When should hydrogen become part of your fleet vehicle mix?For your fleet
The future of electric vehicles is upon us. Integrating electric and fuel-cell (hydrogen) powered vehicles into your vehicle mix now could you give you a distinct advantage over those who wait to jump on the bandwagon.
International trends and the establishment of energy policies in places like the European Union tell us that Internal Combustion Engines (ICEs) being overtaken by Electric Vehicles (EVs) in popularity is inevitable. But given the absence of any genuine policy initiatives or commitments to investing in the infrastructure required to support EVs by our state and federal governments, the future of electric and hydrogen-powered vehicles is one of the great chicken-versus-egg discussions in the Australian motoring industry.
Motoring journalist Toby Hagon; Scott Nargar, Manager of Future Mobility and Government Relations at Hyundai; and Attilio Pigneri, CEO of H2U, participated in a panel discussion recently in Sydney as part of our customer event.
Collectively, they spoke about the future of hydrogen and electric-powered vehicles in Australia, and put forward suggestions for when and why fleet managers should look at diversifying the composition of their vehicle fleets.
They’re coming – and why
EVs are well and truly on their way to the Australian market. As Toby Hagon explained, this is being largely driven by regulations overseas – zero emissions vehicles in America, Euro 6 in Europe, and bans in Europe on petrol and diesel vehicles.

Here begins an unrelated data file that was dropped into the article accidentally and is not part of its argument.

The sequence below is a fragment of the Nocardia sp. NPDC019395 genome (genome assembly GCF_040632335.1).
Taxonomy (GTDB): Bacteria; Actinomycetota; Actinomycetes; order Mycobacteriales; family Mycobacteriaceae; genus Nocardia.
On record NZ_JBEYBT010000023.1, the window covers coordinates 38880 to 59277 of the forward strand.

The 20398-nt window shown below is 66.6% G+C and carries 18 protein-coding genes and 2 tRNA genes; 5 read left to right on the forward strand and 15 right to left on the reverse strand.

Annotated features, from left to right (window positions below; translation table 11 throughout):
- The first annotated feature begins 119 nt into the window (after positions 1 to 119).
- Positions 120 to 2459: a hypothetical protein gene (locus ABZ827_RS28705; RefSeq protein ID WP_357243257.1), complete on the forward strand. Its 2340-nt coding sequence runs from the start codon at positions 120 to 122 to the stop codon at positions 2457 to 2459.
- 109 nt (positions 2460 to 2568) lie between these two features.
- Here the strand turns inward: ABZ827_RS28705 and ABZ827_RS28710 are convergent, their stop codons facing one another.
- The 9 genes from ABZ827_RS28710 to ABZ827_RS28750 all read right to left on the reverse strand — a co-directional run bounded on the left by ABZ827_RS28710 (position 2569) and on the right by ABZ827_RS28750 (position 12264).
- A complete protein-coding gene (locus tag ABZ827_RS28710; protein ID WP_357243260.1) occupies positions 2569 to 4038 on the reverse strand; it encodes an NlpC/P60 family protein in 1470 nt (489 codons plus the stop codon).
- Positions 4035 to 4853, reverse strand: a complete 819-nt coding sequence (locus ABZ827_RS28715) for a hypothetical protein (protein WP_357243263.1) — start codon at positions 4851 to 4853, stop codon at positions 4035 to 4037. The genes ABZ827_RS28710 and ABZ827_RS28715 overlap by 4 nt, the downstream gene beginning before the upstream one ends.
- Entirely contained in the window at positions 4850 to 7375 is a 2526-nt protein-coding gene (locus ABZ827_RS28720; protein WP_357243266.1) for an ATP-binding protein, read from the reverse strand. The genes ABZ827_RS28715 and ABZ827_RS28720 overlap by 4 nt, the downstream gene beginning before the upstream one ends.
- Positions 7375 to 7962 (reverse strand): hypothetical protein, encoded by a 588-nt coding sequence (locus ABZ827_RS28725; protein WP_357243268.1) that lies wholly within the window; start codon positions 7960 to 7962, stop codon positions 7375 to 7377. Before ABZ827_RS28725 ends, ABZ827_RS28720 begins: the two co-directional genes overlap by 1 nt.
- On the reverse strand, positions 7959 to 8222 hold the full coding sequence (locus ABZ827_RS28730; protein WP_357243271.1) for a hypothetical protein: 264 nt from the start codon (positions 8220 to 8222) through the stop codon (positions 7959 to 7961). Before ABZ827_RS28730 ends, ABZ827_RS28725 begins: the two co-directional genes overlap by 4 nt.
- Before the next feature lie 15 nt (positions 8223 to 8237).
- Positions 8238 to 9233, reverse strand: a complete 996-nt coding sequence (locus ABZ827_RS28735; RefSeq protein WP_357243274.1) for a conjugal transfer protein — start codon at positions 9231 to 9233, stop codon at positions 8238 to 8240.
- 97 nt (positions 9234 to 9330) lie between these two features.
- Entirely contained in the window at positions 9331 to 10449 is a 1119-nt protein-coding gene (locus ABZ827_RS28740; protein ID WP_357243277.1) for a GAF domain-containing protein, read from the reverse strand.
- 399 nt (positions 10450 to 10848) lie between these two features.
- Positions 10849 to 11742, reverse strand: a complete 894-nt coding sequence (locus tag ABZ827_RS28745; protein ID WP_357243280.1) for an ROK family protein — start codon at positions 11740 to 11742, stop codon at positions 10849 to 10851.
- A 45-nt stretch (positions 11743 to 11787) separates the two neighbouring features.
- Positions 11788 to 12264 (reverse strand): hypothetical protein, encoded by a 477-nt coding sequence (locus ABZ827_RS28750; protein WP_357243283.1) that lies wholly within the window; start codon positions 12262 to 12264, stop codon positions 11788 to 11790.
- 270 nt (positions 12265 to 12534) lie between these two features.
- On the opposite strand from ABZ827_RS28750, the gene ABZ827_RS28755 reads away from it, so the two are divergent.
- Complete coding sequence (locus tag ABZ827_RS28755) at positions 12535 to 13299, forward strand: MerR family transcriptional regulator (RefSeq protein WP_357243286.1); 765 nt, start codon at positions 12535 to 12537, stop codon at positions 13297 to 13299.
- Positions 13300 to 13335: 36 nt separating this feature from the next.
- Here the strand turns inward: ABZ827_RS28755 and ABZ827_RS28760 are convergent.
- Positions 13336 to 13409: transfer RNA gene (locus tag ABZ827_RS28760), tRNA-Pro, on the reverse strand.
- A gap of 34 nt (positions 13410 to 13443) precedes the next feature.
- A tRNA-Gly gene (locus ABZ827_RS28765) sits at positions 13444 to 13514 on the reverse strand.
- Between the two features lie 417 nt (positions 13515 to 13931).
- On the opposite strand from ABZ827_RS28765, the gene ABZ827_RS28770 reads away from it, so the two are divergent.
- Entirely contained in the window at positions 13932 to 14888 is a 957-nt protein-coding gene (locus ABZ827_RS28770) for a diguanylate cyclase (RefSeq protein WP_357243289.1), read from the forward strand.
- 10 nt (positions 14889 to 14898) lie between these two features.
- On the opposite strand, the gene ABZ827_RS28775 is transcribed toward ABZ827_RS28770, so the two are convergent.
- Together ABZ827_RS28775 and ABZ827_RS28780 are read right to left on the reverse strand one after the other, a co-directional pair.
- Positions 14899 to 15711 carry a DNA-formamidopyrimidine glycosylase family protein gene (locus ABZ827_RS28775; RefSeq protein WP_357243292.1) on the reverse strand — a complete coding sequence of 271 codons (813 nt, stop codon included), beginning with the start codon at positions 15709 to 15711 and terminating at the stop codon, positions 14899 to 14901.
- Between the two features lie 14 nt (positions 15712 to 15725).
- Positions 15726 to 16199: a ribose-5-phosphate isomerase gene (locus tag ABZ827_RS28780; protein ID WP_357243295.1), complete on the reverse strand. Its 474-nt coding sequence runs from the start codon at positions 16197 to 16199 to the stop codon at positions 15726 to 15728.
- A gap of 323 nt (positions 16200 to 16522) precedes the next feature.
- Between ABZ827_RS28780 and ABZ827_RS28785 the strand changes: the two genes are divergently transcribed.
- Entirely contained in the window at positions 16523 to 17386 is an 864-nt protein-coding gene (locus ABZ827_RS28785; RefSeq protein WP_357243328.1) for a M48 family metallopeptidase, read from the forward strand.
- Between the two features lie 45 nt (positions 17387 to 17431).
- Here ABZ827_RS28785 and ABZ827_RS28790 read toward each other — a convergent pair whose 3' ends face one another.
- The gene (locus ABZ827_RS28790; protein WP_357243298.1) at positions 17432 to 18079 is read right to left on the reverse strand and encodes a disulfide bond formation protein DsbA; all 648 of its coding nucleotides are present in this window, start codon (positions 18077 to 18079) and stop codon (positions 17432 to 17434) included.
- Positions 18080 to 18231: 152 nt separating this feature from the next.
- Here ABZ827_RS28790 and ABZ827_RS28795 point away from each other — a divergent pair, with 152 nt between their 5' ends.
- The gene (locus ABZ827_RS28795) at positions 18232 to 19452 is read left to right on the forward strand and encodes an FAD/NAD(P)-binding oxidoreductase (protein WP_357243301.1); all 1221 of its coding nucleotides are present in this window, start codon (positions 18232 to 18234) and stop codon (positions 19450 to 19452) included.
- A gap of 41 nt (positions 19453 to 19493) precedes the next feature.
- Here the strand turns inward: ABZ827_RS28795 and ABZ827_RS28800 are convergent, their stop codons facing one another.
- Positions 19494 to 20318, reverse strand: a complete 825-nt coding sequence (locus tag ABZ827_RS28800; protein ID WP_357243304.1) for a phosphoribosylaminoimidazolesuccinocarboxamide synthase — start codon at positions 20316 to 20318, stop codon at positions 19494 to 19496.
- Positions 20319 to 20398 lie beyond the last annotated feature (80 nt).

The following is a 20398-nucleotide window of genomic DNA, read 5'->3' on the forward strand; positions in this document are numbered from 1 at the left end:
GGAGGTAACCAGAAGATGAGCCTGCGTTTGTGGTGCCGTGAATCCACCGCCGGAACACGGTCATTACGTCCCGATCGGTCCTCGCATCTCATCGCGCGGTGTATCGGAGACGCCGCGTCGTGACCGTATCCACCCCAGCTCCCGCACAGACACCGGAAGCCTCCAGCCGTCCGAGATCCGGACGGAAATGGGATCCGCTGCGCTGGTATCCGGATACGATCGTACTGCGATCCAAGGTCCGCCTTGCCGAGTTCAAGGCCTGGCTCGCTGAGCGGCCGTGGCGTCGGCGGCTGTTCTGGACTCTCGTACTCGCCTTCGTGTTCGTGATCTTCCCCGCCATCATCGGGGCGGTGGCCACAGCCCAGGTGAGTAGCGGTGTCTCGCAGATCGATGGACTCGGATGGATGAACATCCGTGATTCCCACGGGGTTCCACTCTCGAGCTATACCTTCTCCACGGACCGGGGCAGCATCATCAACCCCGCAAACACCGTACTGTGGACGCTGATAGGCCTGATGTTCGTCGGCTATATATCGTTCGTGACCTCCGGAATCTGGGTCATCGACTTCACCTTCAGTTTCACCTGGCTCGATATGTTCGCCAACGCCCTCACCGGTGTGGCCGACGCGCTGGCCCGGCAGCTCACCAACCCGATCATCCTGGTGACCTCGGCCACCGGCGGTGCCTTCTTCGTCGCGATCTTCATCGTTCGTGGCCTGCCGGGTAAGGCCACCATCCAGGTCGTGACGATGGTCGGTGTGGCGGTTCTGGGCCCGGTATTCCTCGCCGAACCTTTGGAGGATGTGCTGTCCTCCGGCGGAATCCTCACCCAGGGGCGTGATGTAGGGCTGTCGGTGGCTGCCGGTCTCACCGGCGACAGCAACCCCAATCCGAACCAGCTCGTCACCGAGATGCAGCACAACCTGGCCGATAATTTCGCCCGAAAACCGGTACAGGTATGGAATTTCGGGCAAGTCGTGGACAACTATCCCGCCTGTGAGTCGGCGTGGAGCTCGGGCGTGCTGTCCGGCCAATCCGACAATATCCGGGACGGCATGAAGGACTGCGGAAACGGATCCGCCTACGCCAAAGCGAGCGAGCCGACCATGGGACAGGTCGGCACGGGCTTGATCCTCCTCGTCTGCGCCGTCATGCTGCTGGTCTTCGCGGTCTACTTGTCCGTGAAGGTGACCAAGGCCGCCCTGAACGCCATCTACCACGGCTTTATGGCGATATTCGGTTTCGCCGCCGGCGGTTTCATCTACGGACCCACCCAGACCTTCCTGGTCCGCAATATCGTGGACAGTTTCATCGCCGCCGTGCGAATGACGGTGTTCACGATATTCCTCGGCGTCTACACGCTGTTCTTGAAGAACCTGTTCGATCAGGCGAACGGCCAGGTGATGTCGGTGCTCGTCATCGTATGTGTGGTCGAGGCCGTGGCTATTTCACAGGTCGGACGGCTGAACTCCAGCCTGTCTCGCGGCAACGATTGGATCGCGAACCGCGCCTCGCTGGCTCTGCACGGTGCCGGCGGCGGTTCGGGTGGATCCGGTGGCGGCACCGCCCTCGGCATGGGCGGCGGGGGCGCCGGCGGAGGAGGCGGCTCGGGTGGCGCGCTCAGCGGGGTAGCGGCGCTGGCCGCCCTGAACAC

“All the major manufacturers are working on this stuff in massive numbers in terms of investment,” said Hagon. “Over the next three or four years, we’re going to see a lot more options in terms of electric vehicles. All the big brands are looking at it, and we’re going to see a lot of it soon.”
Scott Nargar, Manager of Future Mobility and Government Relations at Hyundai, echoed Hagon’s insights from the manufacturers’ perspective and pulled no punches in explaining that Australia had little ability to impact the company’s decision to put more investment into future eco drivetrains development .
“We build cars for the global market,” Nargar said. “Our cars go to every country in the world, so the nations that are banning the sale of internal combustion engines from 2025 onwards are some big volume markets.”
“Australia [in comparison] is a very small volume market, and we’re right hand-drive. We’re making cars for the bigger markets and we’re ready with a range of low and zero emission vehicles we are bring to market now”.
But when are they coming?
Consensus on the panel suggested 2025 was a reasonable timeframe to target, given legislative requirements overseas dictate production trends, and technology in the efficiency of fuel cell and battery cars improves.